The meeting was set for 5 p.m. Thursday, but Eicks and the six other council members who voted against Smith's Fast Forward plan in March did not show up for the meeting. Russ Willis and Ty Bibbs were the only two council members who showed. They also happen to be the ones who voted in favor of both of Smith's annexation proposals last winter. Councilman Rodney Chamberlain voted last winter in favor of the southwest annexation but against the northeast annexation.
Eicks complained Thursday that Smith hadn't checked with council members to make sure they could attend that afternoon's meeting. Smith countered by noting that Eicks was well aware that the meeting was necessary to stave off the Lapel strip annexation and contended that it's the responsibility of council members to work such important meetings into their schedule.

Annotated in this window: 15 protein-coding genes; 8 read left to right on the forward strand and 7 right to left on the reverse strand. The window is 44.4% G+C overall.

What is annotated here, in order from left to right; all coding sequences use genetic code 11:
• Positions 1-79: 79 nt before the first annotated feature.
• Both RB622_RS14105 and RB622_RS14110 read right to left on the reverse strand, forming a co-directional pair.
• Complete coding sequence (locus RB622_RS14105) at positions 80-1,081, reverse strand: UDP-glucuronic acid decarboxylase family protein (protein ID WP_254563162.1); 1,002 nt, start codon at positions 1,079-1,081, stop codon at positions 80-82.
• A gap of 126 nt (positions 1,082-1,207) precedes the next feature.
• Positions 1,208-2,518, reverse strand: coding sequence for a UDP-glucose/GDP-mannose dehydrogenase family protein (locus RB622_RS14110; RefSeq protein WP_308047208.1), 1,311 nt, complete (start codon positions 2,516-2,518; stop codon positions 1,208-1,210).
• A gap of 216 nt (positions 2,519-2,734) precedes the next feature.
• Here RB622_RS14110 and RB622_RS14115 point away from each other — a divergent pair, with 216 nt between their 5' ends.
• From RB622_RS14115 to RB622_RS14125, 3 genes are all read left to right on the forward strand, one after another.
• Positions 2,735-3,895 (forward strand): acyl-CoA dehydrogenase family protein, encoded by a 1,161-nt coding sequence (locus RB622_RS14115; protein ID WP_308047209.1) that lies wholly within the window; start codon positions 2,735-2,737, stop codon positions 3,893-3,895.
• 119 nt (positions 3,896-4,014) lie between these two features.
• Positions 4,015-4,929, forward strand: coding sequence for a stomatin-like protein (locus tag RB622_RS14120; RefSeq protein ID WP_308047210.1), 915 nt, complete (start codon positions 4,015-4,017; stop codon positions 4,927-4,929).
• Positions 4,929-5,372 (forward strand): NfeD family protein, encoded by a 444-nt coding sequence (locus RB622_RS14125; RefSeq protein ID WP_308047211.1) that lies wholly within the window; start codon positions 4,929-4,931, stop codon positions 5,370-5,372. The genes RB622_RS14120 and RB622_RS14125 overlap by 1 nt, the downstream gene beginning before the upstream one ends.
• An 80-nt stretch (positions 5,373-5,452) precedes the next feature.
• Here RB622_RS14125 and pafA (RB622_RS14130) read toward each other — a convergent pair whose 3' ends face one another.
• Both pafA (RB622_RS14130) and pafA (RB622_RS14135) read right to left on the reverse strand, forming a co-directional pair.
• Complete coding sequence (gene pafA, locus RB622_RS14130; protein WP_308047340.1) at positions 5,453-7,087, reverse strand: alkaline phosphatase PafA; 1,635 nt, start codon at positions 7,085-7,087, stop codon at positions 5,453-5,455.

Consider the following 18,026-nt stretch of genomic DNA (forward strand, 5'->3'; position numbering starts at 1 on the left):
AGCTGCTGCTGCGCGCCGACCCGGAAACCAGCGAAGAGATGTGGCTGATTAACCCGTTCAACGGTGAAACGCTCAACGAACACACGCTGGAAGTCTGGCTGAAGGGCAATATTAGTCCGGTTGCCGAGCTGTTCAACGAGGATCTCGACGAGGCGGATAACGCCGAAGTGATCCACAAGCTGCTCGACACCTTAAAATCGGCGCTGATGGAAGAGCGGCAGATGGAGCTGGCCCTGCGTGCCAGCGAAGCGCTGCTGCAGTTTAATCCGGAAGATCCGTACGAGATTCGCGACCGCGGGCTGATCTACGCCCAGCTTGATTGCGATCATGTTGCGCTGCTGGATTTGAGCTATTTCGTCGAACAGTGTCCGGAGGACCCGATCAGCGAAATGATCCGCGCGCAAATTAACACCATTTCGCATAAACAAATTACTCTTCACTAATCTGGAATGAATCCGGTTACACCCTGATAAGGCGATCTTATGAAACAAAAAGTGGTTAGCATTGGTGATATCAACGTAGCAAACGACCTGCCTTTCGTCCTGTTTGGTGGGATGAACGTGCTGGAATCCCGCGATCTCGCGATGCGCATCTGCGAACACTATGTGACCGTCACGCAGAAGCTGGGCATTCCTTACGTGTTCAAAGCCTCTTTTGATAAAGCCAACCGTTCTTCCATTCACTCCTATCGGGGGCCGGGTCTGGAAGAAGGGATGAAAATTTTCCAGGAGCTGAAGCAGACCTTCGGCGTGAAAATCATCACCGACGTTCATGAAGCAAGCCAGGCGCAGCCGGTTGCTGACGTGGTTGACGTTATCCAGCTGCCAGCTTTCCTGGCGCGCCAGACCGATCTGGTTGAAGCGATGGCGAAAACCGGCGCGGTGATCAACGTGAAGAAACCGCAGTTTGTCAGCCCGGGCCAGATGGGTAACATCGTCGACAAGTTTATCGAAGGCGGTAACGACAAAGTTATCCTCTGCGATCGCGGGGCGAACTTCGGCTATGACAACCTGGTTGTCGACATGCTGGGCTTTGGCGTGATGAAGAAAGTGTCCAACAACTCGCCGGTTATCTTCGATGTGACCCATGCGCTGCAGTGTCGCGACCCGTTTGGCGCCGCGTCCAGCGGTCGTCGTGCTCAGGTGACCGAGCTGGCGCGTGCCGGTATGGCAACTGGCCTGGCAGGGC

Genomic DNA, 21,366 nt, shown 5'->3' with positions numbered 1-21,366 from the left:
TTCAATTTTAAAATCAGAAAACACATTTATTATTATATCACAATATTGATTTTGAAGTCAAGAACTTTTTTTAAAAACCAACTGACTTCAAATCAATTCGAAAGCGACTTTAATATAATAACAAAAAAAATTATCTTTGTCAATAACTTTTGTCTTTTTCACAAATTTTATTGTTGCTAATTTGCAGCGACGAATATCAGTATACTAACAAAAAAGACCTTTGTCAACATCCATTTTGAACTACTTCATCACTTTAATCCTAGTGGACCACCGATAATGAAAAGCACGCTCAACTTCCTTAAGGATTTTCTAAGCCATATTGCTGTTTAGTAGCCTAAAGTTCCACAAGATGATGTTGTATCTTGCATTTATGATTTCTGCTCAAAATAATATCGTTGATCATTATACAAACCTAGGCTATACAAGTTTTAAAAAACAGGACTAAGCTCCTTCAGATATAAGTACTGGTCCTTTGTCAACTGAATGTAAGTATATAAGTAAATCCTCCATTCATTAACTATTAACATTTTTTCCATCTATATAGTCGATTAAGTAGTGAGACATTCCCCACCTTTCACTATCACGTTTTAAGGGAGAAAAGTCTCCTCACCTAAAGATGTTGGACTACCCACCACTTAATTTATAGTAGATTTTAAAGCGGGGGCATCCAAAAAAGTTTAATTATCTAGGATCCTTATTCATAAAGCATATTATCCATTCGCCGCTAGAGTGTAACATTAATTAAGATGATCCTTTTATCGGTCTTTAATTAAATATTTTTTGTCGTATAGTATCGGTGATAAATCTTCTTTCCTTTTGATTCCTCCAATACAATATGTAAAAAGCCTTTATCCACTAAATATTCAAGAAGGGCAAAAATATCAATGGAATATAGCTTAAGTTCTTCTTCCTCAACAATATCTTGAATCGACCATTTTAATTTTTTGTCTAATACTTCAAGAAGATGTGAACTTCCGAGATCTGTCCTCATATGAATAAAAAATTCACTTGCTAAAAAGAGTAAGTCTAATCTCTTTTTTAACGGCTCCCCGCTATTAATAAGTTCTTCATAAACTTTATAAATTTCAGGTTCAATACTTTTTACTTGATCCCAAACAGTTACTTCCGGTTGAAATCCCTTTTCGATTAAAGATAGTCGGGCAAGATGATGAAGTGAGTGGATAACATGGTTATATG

Perhaps Smith should have had the foresight to schedule the Thursday meeting (which he announced on Tuesday) further in advance. But, yes, Eicks and others could have, should have found a way to be there. That is, if they planned to give true consideration to another annexation plan.
Eicks said Tuesday that he was eager to learn about the mayor's new annexation plan. But then he couldn't clear his schedule to show up for the meeting. That's not good leadership.
It all amounts to bad politics.
What would good politics look like in this instance?
How about Smith and Eicks sitting down together behind the scenes and coming up with an annexation plan that they can both agree to and that would have significant benefits for the city of Anderson? They could both come out of such a collaboration as champions of the community's future — and, for their political benefit, could point henceforth to the Anderson annexation of 2013 as proof of their willingness to collaborate across the partisan divide for the sake of the city.